And so, just at the end of the Tribulation period when the wrath of God is being poured out on the earth, there are those who died a martyr’s death. These are the ones, the Bible says, who are standing on a sea of glass, mingled with fire, and those who have conquered the beast and its image and the number of its name, standing beside the sea of glass, with harps of God in their hands, and they sing the song of Moses, the servant of God, and the song of the Lamb. They are singing because of the triumph of God over evil and over God’s enemies.
And you know, there’s something about the justice of God that makes us realize how wonderful it is that we can sing a song like this. I mean, just imagine for a moment being an atheist. In an atheistic world there is no final judgment. There is no time when the Hitlers of this world, or the Stalins of this world, or the child abusers of this world will ever be judged for what they did. All of these evils will go unanswered. But part of our answer to the problem of evil is that there is a day of judgment coming, and in heaven we will give thanks to God for that day.
So there are three victories that they are giving thanks for. First of all, they are giving thanks for the victory of Moses. The Bible says they sang the song of Moses. In Exodus chapter 15 – that’s where the song of Moses is. Now you know the story, don’t you? The Israelites were in Egypt. It was time for the plague of the firstborn, and God said, “If you kill a lamb and put the blood on the lintels of the door, I will pass over you,” and that’s what we call the Passover. So God says, “It’s much better to be a good Israelite than a bad Israelite, but ultimately you’re not going to be accepted as to whether you are good or bad. What I’m going to look for is blood on the door.” And that applies to us today. It’s not a matter of whether you are a good person or a bad person, though it’s much better to be a good person than a bad person. But at the end of the day what will get you into heaven is blood on the door of your heart, that you received the free gift of eternal life, purchased by Jesus on the cross, and resurrection.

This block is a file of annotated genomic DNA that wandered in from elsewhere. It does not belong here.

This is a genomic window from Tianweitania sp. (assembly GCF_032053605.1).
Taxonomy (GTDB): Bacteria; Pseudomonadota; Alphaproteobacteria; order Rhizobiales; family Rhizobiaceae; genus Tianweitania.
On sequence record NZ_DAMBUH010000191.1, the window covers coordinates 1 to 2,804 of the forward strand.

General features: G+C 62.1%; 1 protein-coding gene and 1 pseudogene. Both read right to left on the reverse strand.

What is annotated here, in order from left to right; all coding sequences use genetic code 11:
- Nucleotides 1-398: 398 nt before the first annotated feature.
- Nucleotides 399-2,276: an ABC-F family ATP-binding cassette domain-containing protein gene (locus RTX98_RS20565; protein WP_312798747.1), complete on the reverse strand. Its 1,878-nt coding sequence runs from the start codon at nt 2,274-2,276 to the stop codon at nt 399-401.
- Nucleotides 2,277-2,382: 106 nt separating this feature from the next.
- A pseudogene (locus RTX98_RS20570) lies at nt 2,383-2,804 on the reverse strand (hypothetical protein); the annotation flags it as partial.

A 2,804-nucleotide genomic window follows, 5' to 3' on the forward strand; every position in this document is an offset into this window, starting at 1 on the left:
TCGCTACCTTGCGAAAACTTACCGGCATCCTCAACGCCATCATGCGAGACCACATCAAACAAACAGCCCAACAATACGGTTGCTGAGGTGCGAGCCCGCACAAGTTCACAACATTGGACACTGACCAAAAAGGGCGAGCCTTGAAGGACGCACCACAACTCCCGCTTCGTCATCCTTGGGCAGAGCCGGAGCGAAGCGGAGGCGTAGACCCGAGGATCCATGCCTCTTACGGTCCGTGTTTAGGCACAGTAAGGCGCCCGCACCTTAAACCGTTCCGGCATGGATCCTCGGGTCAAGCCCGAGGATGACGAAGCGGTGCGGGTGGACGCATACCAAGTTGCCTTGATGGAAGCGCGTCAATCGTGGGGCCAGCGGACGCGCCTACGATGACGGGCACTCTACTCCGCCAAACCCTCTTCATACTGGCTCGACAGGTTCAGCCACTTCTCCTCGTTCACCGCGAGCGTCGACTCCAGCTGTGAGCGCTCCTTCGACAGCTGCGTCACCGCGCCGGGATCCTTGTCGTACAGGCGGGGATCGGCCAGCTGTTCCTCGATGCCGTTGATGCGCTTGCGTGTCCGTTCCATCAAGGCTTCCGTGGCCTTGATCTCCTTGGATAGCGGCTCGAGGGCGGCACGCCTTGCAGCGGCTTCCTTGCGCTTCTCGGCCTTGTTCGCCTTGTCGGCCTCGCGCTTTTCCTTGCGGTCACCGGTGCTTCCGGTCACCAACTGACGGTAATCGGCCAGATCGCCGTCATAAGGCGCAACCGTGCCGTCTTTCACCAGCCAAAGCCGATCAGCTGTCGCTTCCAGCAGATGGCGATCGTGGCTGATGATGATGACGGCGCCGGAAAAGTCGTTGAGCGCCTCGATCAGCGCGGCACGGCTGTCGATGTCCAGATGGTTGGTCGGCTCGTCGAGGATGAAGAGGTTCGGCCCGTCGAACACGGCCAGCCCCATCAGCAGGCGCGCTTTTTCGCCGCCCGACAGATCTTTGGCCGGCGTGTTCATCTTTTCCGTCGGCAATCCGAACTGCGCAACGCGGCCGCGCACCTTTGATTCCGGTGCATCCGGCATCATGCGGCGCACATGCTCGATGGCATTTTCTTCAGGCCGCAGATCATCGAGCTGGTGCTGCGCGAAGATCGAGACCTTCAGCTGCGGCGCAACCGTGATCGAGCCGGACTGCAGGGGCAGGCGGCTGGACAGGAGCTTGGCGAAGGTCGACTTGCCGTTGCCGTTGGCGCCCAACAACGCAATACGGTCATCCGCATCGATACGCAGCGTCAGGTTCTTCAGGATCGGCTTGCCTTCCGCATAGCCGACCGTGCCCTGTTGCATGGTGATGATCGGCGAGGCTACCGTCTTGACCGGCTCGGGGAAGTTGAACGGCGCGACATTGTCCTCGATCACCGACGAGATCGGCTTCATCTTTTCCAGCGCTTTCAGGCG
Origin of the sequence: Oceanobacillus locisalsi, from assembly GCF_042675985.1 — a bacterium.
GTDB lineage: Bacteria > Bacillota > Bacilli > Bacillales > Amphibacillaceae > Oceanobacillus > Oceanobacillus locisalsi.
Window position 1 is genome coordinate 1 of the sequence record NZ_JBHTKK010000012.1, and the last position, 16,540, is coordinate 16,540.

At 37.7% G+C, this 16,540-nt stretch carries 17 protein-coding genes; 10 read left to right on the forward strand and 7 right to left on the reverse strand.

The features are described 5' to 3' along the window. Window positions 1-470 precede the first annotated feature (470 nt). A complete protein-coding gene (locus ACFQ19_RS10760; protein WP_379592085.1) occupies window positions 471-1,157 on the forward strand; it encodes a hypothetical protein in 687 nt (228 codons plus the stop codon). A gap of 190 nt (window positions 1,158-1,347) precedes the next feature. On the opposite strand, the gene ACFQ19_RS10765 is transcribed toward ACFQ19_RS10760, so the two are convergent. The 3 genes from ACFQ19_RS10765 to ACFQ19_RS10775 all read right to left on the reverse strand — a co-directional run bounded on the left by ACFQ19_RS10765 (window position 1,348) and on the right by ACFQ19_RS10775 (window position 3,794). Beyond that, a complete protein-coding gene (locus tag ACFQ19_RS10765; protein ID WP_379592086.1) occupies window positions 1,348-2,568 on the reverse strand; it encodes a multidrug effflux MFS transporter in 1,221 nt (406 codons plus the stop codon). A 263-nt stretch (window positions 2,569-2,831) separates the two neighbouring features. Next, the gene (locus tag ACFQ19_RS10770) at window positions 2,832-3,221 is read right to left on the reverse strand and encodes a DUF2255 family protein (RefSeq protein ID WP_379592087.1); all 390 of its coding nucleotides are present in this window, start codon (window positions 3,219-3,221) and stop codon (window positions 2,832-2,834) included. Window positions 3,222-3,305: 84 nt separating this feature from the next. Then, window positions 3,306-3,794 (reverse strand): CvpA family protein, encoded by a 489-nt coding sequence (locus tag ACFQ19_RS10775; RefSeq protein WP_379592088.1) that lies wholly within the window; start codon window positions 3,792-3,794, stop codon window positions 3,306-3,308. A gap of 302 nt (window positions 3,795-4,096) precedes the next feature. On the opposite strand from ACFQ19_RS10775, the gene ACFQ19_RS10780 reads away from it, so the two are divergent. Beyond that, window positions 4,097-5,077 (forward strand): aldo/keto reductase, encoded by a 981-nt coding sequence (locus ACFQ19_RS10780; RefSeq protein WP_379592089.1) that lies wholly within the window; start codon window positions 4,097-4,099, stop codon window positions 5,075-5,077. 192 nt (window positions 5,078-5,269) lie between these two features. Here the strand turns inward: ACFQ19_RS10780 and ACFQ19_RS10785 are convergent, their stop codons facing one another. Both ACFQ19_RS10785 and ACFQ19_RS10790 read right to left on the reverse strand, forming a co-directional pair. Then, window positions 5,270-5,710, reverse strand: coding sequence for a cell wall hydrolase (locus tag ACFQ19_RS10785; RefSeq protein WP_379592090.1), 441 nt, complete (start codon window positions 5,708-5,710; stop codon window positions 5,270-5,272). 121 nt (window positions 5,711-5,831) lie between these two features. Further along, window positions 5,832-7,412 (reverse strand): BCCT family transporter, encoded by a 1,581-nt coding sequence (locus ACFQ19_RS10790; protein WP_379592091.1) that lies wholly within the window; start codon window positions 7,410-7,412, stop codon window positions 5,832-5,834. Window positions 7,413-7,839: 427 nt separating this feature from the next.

So what happened is simply this: They were redeemed by the blood and then they were delivered from Pharaoh by the Red Sea because they went through the Red Sea. Pharaoh and his armies drowned, and the song that Moses sang is in Exodus 15:15. He said, “You have led in your steadfast love the people whom You have redeemed; You have guided them by Your strength to Your holy abode.” And verse 22 says, “Sing to the Lord, for He has triumphed gloriously; the horse and his rider He has thrown into the sea.”